Once located on the beach front in Waveland, Mississippi, on what is now Nicholson Avenue, was a house known locally as “Fort Nicholson.” Built around 1880, the house was so named because of a substantial seawall that was built in front of the house along the beach. According to an article in the Sea Coast Echo, the high wall, unlike many other makeshift timber and piling retaining walls, created the semblance of a fortress. As recent years have shown, however, Waveland has lived up to its name and been the victim several times over of violent hurricanes and storm surges, most recently Hurricane Katrina. Thus, the original house is long since gone. More important than the house itself, however, is the life of one of its occupants. Eliza Nicholson, better known as “Pearl Rivers,” used the house as her summer home.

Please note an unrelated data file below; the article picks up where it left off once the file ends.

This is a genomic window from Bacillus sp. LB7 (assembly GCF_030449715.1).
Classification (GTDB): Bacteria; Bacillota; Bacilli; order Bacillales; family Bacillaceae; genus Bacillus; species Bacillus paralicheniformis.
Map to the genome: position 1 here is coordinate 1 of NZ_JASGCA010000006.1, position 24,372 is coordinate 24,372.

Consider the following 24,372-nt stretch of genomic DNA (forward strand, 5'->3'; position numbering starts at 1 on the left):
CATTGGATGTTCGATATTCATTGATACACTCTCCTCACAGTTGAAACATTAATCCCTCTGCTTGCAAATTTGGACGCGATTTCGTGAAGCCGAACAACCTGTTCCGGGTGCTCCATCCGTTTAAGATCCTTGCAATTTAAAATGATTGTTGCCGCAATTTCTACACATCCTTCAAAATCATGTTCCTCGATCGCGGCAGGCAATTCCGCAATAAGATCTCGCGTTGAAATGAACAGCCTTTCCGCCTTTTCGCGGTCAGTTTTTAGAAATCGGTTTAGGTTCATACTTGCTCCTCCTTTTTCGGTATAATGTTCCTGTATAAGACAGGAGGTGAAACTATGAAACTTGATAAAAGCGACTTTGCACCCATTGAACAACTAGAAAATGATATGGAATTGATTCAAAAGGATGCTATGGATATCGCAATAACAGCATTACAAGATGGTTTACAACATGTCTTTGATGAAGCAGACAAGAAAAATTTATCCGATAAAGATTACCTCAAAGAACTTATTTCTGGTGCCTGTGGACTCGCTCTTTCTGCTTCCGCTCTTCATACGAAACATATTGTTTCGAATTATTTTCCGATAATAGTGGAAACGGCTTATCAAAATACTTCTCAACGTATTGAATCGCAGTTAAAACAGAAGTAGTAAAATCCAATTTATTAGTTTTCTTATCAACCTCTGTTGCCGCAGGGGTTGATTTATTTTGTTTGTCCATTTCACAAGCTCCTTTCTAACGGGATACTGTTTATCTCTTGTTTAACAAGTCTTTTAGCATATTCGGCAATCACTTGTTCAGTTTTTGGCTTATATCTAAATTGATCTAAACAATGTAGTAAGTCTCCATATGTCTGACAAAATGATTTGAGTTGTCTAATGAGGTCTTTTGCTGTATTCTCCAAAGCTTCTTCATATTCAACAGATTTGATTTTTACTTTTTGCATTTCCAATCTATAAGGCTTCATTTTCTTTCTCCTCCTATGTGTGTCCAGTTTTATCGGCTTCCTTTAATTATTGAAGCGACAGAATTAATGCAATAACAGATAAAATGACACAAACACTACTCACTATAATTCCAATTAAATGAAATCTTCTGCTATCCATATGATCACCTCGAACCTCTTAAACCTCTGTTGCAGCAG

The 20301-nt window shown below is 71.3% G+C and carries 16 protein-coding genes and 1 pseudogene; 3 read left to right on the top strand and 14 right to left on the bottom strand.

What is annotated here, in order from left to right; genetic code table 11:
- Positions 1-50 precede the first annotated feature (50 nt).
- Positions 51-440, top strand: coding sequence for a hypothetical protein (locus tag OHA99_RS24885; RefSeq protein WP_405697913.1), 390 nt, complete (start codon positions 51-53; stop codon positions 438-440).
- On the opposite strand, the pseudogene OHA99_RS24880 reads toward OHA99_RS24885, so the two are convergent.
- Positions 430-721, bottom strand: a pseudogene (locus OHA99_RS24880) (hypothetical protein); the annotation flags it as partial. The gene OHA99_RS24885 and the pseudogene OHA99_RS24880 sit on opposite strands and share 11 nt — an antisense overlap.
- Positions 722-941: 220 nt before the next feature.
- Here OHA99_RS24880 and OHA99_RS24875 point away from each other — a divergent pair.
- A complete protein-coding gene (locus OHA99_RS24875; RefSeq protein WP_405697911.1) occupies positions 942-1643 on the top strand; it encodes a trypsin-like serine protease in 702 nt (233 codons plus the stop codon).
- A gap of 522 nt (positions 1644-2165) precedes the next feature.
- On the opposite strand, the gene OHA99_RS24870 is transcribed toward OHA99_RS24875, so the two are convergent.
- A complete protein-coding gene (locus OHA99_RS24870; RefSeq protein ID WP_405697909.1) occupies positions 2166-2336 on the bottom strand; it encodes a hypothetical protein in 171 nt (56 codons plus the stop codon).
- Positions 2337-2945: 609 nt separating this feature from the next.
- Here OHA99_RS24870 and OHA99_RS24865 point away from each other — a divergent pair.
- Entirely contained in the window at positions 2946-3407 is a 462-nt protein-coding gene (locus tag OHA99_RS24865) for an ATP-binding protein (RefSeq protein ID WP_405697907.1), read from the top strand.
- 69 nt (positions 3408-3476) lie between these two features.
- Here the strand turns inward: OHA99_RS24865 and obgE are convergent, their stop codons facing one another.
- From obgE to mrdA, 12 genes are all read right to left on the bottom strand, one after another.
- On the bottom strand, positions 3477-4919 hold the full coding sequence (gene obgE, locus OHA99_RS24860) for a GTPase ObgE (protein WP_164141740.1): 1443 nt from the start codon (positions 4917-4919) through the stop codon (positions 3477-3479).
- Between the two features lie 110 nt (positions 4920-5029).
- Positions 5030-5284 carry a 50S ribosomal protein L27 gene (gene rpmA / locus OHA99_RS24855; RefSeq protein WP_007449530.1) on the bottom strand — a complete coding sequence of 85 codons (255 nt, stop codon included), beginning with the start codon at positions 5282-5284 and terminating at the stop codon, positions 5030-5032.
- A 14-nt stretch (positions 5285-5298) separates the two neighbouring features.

In addition to her romantic adventures, Eliza began writing poetry at an early age under the name “Pearl Rivers.” By age eighteen, she had already been published in several prominent newspapers in New Orleans and New York. Later on, in 1873, she published a book of poetry entitled Lyrics, and, in 1893, a major work of poetry entitled “Hagar” which was published in Cosmopolitan. This poem is considered her most significant literary work. Nicholson’s greatest contribution, however, was in the publishing business. In 1870, at age twenty and against the advice of her family, who strongly objected to her joining the predominately male workforce, she accepted the position of literary editor of the New Orleans Picayune. As such, she became the first woman to work on a Louisiana newspaper staff. Apparently, she soon won the praise and admiration of her male colleagues, especially Alva Holbrook (right), the owner and editor of the Picayune. Although quite a bit older than Eliza, the two married in 1872. Successful as a writer and married to a prominent member of New Orleans society, Eliza seemingly had everything going for her. On June 17, 1872, however, everything changed, and her life would become front page news.
TO BE CONTINUED